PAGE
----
In a 2018 article in the Journal of Applied Behavior Analysis, Tara Fahmie and Kevin Luczynski suggest that prosocial skills thrive in environments where both adults and children promote and reinforce them. But how can parents and caregivers create those environments and foster those prosocial skills when preschool and playdates may not be an option, when school is virtual, and when opportunities to visit with family and friends are few to nonexistent?

It’s true that interacting with their peers is an excellent way for children to practice friendship skills. It’s also true that the pandemic has affected the amount of time many children spend with people their own age. But there are ways for parents and caregivers to step in and help children learn prosocial behaviors. In her book Skillstreaming in Early Childhood: A Guide for Teaching Prosocial Skills, Ellen McGinnis describes a four-part approach: modeling, role-playing, performance feedback, and generalization.

Model appropriate behaviors

When you’re playing with a child, demonstrate the behaviors you want the child to use, such as group entry, sharing, and problem solving. Work on group entry by simply asking your child if you can play with them before jumping in. Work on sharing by telling the child, “I’d like to play with the toy you have. Will you share it with me?” Be sure to respect their answer. If they say no, you could suggest that you take a turn with the toy for five minutes and then give it back. Or you could demonstrate problem solving by finding another toy and proposing a trade.

For children who are working on developing an emotional vocabulary, try labeling emotions: “It’s exciting to do something fun together!” or “I feel badly that he is crying. I wonder how I could help him.”

Role-play appropriate behaviors

Let’s say you want to work on developing sympathy. You might try playing the role of the child while your child plays the role of the caregiver or teacher. You can pretend to be upset and ask your child how they, as the caregiver or teacher, would respond to you. If they don’t have the emotional vocabulary yet, give them the appropriate words by suggesting that they say, “I can see you’re upset. Can I help you?” or “I get upset sometimes, too. What can we do about it?” You might also try involving dolls or stuffed animals in role playing. For example, you might pretend that a toy is showing kindness to another toy and then point out that kind act to your child.

Give performance feedback

Have you heard that old parenting saying, “Catch them being good”? The third step in McGinnis’ teaching approach reminds me of that saying. Children need feedback to learn appropriate behaviors. Try to notice throughout the day when children show kindness and empathy or try problem solving. Then point it out: “Thank you for helping your sister put the toys away!” “I saw that you were frustrated opening your snack, and I liked how you asked for help.” You can catch grown-ups being good, too! You might, for example, point out that a driver stopped to let you cross the street and label that as an act of kindness.

What if you observe some not-so-good behavior? Let’s say your children are arguing. Rather than swooping in to solve the problem and stop the arguing, you could try asking the children how they might solve the problem. Children often offer up creative responses to problem solving!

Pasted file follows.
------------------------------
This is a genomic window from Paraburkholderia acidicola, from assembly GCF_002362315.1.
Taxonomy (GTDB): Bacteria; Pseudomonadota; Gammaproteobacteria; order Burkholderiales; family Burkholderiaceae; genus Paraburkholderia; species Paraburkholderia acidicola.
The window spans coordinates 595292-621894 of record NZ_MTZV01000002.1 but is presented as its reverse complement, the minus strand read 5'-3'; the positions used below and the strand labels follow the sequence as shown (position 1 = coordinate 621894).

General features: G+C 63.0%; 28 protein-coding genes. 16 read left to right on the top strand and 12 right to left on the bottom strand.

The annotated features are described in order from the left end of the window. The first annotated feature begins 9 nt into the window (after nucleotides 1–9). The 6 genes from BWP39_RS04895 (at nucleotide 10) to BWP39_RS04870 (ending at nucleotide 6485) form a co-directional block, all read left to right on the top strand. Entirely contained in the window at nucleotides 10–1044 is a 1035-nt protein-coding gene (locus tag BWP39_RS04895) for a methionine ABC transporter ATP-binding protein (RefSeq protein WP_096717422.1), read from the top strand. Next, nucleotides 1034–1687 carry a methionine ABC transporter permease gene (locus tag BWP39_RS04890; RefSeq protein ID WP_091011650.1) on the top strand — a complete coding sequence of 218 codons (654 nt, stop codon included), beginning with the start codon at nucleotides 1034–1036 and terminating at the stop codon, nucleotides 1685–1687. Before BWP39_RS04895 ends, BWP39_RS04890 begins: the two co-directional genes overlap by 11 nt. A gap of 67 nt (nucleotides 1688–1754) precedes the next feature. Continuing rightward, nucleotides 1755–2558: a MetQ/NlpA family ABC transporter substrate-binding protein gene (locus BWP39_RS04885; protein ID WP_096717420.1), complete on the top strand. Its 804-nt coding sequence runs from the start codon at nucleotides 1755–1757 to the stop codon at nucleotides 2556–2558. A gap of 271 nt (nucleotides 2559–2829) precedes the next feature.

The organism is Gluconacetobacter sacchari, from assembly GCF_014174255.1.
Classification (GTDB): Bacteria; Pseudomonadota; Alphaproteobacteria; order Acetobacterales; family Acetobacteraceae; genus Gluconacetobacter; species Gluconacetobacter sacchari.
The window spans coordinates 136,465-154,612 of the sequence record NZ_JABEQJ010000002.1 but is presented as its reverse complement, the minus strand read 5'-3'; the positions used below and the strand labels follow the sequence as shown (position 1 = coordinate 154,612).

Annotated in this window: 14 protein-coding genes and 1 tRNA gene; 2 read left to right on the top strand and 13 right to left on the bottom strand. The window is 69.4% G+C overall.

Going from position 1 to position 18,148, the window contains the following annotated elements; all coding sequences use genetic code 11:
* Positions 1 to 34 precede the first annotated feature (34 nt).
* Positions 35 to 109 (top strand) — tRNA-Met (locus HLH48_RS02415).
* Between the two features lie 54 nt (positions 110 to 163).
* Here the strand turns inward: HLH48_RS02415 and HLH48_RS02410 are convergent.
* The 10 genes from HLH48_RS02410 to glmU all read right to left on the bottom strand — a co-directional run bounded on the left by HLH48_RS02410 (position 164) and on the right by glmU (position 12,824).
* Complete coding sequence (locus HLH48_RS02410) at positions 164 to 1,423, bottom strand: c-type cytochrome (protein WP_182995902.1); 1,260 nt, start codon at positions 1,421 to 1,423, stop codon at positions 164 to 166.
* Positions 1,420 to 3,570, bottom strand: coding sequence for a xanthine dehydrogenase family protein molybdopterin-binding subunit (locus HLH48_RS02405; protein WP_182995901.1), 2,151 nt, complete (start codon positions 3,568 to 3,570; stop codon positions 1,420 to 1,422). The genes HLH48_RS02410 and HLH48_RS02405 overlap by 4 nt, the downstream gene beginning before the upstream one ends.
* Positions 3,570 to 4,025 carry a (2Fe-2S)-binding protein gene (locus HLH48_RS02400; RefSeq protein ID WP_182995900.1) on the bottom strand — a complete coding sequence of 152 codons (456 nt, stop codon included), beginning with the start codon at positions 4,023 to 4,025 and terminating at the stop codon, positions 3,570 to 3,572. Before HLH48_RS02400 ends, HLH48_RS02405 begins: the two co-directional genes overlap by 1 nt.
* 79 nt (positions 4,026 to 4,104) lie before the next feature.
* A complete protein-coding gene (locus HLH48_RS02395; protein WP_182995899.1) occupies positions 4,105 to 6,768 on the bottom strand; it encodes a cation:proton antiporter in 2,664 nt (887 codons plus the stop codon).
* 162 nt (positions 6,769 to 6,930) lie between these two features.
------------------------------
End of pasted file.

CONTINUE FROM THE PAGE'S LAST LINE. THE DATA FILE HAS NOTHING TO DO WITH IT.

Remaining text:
Help young children make the connection that if a prosocial skill works at home, then it should also work at school or child care. Children who haven’t had the opportunity to practice these behaviors outside their homes for many months may need extra support in this area. Providing specific instructions and labeling the skills (“taking turns,” “showing empathy,” “problem solving,” and so on) will help children understand that these skills are generalizable. In other words, they can be used anywhere that young children typically spend their time: at child care, school, a place of worship, the library, the playground, and so on. Even if they don’t have an immediate opportunity to try out their skills in the wider world, you can help them imagine doing so.

Using our imaginations is actually a great way to flex our prosocial muscles. There rarely seems to be a lack of problem-solving opportunities where young children are involved, but inventing a pseudo-problem is another way to teach them about things like sharing and kindness. A classic example is asking children to imagine one apple and several people around a table. How would the children make sure everyone gets some of the apple? They might talk about cutting the apple up into enough portions so that everyone gets some, having each person take a bite until it’s gone, or trying to find more apples.

From an adult vantage point, the prosocial approach in a given scenario might seem obvious, almost instinctive. For children, however, navigating social interactions takes repeated rehearsals. Eventually, prosocial behaviors can become habits.

The same can be said of gratitude, and that’s the prosocial habit that I am working to adopt as 2020 comes to an end. In these waning days of a difficult year, I’m making a concerted effort to focus on the people, places, and things for which I am grateful. Of course, on some days, this is easier than on others. That is a reality that we can express to children as well. A colleague shared with me a wonderful way that she found to encourage her children to show gratitude. Before Thanksgiving, she made a paper turkey, and at the end of each day, she asked her young children to share what they were grateful for that day. Then she wrote their answers on a feather and added it to the turkey. Now that Thanksgiving has passed, an alternative might be to write children’s answers on strips of paper and make a paper chain.

I take solace in the words of author Amy Collette, who said, “Gratitude is a powerful catalyst for happiness. It’s the spark that lights a fire of joy in your soul.” I hope this holiday season provides you with opportunities to light that fire of joy and share it with those around you.